GS: One of the joys of the writing process for me is that the element of surprise is never very far away.  Sometimes I think it is a genuine surprise, right at the beginning, that the poems still come up from that mysterious well of remembered images, voices, tales, impressions. The unexpected word or phrase that leaps onto the page and catches me entirely off-guard, the suddenly remembered image (now where did that come from?), the phrase that reaches back to childhood, anything that seems to appear as if by some mysterious and unheard calling, something unbidden that offers itself to the poem and finds its way into the flow of the lines. Surprise keeps me writing. If the day should come when I am no longer surprised by things I write, then I expect that will be the signal to quit writing altogether. When I write something new, I want and expect to be surprised by the unexpected. I anticipate it and I’m disappointed if it doesn’t happen.

WONK: As we are — beautifully and sometimes hilariously– reminded in Road Apples (Rubicon Press), you and your wife travel extensively. During those trips, have you ever come upon a place that threatens to pull you from Saskatoon permanently? If such a place exists, what type of place is it? What is it about it that beckons you? What is it about home that makes you stay?

GS: I love to travel and explore different places with their different landscapes and features and there are times when I am in another land when I can very well believe for a moment that I could live happily in that very different place. Besides, I am of Nordic stock and people of my heritage seem to be able to make their homes quite happily anywhere – and do. But this feeling doesn’t last very long for me. The prairies have been my home now for over 60 years and I need this particular landscape to nourish me and to keep me on an even keel.  In the end, I can’t imagine leaving Saskatoon, other than winter reprieves, for it has grown around me like a comfortable jacket or sweater. It holds me. Friends, long established relationships – they hold me, too.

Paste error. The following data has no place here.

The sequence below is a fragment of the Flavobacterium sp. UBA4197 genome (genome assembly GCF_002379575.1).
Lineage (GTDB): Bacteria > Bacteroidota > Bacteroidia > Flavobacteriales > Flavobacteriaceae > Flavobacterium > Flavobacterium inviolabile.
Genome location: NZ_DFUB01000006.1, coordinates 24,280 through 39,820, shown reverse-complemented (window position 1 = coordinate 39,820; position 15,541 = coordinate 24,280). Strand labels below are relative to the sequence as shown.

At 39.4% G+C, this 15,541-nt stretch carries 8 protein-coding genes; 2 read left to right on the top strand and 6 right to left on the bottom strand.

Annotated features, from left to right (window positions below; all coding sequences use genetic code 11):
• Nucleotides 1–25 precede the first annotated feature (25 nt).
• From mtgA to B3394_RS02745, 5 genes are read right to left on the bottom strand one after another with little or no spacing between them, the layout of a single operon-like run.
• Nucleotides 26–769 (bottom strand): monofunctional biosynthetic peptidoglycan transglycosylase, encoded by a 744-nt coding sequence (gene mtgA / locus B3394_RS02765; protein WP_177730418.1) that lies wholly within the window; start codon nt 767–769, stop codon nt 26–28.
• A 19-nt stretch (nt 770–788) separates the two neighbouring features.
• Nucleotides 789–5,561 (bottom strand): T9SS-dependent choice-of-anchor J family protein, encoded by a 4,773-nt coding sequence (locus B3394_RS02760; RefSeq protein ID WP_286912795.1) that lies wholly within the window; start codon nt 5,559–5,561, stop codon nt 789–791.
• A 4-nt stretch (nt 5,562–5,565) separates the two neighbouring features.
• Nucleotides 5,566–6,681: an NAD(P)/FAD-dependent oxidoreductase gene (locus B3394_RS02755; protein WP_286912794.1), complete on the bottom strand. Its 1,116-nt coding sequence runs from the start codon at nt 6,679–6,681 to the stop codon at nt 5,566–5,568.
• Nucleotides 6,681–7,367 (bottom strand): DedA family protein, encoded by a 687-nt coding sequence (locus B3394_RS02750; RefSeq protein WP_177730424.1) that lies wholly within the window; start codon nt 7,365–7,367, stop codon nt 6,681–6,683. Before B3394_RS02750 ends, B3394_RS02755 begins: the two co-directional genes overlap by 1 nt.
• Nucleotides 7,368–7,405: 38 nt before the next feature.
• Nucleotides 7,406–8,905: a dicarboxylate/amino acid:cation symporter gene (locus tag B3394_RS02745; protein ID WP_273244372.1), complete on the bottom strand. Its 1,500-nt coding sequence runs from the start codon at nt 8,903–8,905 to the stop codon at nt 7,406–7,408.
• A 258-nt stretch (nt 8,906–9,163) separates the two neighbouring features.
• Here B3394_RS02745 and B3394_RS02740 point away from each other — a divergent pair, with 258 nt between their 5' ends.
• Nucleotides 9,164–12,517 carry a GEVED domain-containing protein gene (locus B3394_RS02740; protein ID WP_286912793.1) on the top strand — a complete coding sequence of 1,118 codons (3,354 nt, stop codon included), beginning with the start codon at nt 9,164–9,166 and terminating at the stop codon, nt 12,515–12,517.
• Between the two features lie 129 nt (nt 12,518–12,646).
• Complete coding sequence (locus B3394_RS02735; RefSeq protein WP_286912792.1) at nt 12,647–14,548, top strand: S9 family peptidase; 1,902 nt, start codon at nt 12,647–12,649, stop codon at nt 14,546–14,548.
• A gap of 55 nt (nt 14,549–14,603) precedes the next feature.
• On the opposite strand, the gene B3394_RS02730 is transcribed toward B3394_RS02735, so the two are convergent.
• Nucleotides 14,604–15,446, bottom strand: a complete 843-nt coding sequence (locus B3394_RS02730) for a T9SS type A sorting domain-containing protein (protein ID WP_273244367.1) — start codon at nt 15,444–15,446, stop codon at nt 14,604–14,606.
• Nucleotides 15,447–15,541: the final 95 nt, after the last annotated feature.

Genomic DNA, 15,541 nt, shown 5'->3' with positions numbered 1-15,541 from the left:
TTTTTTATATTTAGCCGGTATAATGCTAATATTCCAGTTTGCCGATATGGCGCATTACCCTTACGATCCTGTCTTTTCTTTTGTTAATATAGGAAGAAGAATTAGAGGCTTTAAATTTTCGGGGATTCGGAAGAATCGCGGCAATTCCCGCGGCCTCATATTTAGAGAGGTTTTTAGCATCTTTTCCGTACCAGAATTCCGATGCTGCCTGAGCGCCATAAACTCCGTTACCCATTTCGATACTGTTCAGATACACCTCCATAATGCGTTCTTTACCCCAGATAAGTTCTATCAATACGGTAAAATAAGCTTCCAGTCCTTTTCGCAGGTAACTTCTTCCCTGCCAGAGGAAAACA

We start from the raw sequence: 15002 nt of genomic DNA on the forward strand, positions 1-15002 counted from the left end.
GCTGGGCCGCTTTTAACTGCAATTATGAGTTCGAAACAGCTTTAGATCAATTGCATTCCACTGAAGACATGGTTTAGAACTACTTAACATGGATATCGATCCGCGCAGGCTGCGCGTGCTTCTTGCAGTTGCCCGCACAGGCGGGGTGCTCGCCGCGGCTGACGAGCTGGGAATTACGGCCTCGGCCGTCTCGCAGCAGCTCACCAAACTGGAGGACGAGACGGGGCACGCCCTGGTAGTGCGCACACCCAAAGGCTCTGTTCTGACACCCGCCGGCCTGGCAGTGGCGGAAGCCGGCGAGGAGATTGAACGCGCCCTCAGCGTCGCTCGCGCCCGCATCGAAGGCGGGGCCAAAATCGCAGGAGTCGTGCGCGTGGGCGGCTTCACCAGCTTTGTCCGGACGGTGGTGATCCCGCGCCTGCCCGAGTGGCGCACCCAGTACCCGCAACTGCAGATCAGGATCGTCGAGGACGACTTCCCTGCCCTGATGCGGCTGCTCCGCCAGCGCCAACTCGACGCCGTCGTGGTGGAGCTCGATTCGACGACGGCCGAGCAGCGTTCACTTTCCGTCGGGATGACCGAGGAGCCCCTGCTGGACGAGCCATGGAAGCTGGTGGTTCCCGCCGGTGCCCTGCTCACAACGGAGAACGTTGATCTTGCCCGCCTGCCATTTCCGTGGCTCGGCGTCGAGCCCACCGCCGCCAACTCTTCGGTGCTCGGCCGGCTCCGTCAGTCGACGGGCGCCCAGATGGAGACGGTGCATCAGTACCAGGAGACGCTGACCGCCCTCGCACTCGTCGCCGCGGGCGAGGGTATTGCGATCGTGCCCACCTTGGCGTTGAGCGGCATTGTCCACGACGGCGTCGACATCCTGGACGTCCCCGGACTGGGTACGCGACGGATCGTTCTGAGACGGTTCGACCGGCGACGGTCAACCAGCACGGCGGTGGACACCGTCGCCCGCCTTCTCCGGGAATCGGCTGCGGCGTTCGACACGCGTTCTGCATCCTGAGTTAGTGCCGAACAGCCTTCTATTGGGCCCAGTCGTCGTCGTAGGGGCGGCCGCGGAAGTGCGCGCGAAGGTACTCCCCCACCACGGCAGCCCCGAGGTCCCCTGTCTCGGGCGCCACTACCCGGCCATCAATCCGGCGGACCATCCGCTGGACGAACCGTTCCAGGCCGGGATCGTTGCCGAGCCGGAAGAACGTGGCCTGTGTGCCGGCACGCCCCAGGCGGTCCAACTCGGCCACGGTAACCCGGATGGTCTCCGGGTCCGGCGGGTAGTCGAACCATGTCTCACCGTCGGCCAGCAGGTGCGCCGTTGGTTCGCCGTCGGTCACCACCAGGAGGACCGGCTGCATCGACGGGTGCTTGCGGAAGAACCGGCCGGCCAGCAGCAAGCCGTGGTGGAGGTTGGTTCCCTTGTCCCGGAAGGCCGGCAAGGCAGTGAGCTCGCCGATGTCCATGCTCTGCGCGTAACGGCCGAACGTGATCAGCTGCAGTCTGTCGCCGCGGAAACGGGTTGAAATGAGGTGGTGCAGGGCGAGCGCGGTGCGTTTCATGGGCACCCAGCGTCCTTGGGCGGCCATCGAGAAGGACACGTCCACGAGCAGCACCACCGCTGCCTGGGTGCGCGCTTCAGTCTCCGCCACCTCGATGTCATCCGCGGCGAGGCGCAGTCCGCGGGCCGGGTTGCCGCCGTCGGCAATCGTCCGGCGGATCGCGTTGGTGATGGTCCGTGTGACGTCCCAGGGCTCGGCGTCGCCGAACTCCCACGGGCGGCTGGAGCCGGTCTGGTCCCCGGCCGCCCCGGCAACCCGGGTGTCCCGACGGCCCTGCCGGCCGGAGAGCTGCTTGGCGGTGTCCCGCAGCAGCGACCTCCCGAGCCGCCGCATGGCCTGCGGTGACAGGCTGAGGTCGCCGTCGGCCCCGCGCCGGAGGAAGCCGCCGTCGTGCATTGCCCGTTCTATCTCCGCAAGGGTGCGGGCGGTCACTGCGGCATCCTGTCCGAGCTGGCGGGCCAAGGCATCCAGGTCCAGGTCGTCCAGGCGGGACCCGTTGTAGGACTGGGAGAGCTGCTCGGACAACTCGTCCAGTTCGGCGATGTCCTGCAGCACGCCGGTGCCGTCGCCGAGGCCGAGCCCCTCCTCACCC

Having said that, I find New Mexico an intriguing place because in so many ways it feels comfortable to me when I’m there and I’ve been visiting it on an almost yearly basis for close to 30 years. It is part of the Great Plains and may have many geographical differences, but it has a familiar feel like an old glove. When I am among New Mexicans, it feels very close to being among prairie folk from Saskatchewan or Alberta. It seems to me that we share similar worldviews and attitudes influenced by the great openness and the distances, that huge sky, the incredible play of light and landscape.

WONK: Your poetry has been translated into several different languages and is enjoyed all over the world. Does this international readership surprise you in any way? What do you think draws a reader in Norway or Slovenia to poems that were conceived, born, and raised on the Canadian prairies?

GS: No, I cannot say I am surprised to have an international readership because most of my poetry is about people and place, along with the natural world — something to which all readers can relate. Walking my morning round through the seasons in Lakewood Park is not much different from someone walking a familiar neighbourhood route through the seasons anywhere else in the world, be it across the heathered hills of Scotland, or along a fjord-side path in Norway, or through Central Park in New York.